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Ron Paul's One-Man Band in the Granite State
Ron Paul's One-Man Band in the Granite State

Washington Post | June 6, 2007 
Sridhar Pappu

MANCHESTER, N.H. -- "Two days was not enough," Jared Chicoine says, standing in the lobby of a Holiday Inn Express on the eve of Tuesday's third Republican presidential debate.

Unshaven and dressed in a blue Ralph Lauren oxford shirt and khakis, Chicoine could easily pass for a hung-over fraternity brother. Instead, the 25-year-old is the non-drinking, nonsmoking New Hampshire campaign coordinator for Rep. Ron Paul (R-Tex.). That makes him the lone paid political operative working in a key state for a Republican presidential candidate whose candor has earned him plenty of buzz of late.

The presidential debates are the kind of spotlight every candidate relishes, and especially one like libertarian Paul, who isn't exactly considered part of the GOP mainstream.

And Chicoine, with a true-believer's heart, has arrived for these debates fresh from his honeymoon -- all two days of it.

On Saturday, he married 19-year-old Kimberly Sutherland in a Baptist church in Woodsville. After the honeymoon in Jackson, he hotfooted here, his bride in tow. The two had planned the wedding last year, well before Chicoine got involved with the Paul campaign. But when your candidate's got his big political moment and you're his only man in the state, who's got time to worry about honeymoons.

"I just play with it," Chicoine says, fiddling with his wedding ring. "I've had it on for two days and I haven't gotten used to it."

There's a lot he's getting used to -- especially the increased attention on Paul. During the two previous debates, the congressman earned both props and disdain in Republican circles for his criticism of U.S. policy in Iraq. Indeed, it seems like the man once dubbed "Dr. No," for his non-party-line votes, has stepped into his national moment.

"Ron Paul's speaking to people like me," Barbara Hagan, a former New Hampshire state representative and mother of seven, says one recent evening before dinner in the Manchester Radisson. "He's an honorable man. He's a hardworking man. I want my party back. I want my country back, and I want the U.S. out of Iraq."

Paul wants to channel such fervor into political action. That's where Chicoine comes in.

Working from his one-bedroom apartment in northern New Hampshire, Chicoine gets to his computer by 7 a.m., and spends much of his day making calls and sending e-mails. He takes a couple of hours for dinner and a long walk, then he's back working the phones again. "I'm the only guy," Chicoine says. "It's a challenge, but I have to tell you, I'm having a great time. I couldn't see myself working for anyone else in this field."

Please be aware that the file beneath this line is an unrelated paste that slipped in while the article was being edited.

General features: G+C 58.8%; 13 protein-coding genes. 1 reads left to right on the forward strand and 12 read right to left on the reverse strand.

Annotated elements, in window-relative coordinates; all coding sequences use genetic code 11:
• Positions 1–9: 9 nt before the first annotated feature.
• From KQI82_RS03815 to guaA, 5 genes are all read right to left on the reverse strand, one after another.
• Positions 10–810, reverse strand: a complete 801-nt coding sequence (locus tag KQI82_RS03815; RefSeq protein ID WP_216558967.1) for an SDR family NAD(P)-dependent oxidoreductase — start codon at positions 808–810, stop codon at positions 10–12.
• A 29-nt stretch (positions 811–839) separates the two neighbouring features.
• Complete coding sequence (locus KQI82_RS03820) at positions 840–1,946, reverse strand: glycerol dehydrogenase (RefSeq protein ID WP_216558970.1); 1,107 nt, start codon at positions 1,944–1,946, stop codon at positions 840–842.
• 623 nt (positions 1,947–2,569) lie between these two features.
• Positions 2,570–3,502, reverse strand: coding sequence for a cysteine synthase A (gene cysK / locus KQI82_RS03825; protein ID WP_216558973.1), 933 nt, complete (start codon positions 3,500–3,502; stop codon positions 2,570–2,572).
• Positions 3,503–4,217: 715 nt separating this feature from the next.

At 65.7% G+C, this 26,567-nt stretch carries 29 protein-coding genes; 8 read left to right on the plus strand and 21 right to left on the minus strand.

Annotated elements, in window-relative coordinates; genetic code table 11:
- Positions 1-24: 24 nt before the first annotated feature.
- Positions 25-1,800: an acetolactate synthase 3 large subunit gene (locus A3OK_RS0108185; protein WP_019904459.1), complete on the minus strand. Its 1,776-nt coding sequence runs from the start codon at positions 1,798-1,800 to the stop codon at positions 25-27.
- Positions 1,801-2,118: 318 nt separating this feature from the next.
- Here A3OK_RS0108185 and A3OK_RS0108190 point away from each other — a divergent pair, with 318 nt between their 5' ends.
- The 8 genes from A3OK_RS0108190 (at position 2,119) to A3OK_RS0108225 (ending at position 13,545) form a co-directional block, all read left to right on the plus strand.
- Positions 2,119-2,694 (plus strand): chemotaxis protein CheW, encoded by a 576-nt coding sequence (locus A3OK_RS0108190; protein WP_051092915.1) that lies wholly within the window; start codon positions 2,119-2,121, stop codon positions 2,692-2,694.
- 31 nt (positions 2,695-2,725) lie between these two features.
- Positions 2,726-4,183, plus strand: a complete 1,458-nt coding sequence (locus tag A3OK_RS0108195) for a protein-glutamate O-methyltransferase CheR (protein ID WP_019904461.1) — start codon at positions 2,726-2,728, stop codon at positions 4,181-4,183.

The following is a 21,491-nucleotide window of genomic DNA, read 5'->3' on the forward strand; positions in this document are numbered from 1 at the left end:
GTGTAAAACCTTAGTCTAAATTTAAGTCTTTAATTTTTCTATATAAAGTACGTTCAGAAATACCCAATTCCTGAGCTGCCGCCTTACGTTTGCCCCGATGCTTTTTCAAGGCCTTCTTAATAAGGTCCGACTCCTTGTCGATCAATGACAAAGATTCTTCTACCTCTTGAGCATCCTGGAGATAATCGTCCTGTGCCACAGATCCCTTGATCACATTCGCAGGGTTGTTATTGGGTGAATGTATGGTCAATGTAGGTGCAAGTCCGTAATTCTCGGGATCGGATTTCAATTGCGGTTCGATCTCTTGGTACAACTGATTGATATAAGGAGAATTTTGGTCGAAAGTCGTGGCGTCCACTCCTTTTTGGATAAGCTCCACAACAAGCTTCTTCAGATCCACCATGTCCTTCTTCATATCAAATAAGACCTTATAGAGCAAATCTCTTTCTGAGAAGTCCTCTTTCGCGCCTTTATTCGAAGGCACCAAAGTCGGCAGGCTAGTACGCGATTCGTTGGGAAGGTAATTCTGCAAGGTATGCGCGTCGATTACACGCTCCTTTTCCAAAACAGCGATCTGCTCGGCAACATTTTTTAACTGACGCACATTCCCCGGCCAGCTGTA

Something of a political gym rat -- they grow a lot of them in New Hampshire, where politics is a part of the landscape -- Chicoine has been involved in campaigns since graduating from high school in 2000. Last year he took a break to attend Landmark Baptist College in Florida. But that was before he found the small government, anti-tax, anti-interventionist church of Ron Paul.

Chicoine helped to arrange Paul's first trip to the state in February, then officially joined the campaign in April. (He's got a bare-bones operation. Paul's New Hampshire general works without a BlackBerry, keeping his phone numbers instead in a yellow spiral notebook.)

He is a staunch abortion opponent; he got his first shotgun when he was 9; and he says he loved Paul's plan to eliminate the Education Department.

"I like to think of myself as a Barry Goldwater conservative," he says. "When I think of the 1960s, I think of conservatism. People say, 'Reagan, Reagan, Reagan,' but what about Goldwater? That's why I consider myself a paleo-conservative."

Says Paul campaign committee chairman Kent Snyder: "If I could find a Jared in each state, we'd be in great shape."

The morning after arriving in Manchester, Chicoine seemed semi-refreshed. He had shaved and put on a tie. Kim Chicoine, who attends a Bible college and was eager to work alongside her husband, had traded her Dartmouth hockey sweat shirt for a smart pink and white blouse.

After helping lead Paul from Manchester to a radio appearance in Concord, Chicoine spent his time pacing in the station's kitchen and making calls. Signs had to be picked up. And volunteers had to be prepped. "It's a family trait," Kim says of Jared's pacing.

Later in the day, it seems Jared Chicoine can see some of the fruits of his labor. At Murphy's Tap Room in Manchester, volunteers have covered the bar with Ron Paul campaign signs and banners for the post-debate party.

T-shirts with "Who Is Ron Paul?" on the front and the Web site address on the back are everywhere.

Being the only staffer doesn't make Chicoine immune from complaints. He catches it from volunteer Dave Mincin, 58, who doesn't think Chicoine is keeping up with his e-mails. "I've heard from a lot of people who haven't heard from you," Mincin says. "You should at least respond by saying 'I'm busy now, but I'll get back to you.' " Chicoine shrugs it off. "That's the reality," he says.

Why all the work for such a long-shot candidate? "I think [Paul's campaign] should refocus conservatives about what it means to be conservative," Chicoine says. "We have to be about more than preemptive warfare."

By the end of the debate, Chicoine is sounding pretty satisfied with Paul's performance.

"He didn't waver," Chicoine says. "He's trying to remind the party of what conservatism used to be. I think he did that tonight."

But a one-man staff's work is never done. The post-debate celebration was the next stop.

Which means for now, the honeymoon can wait.

 

 

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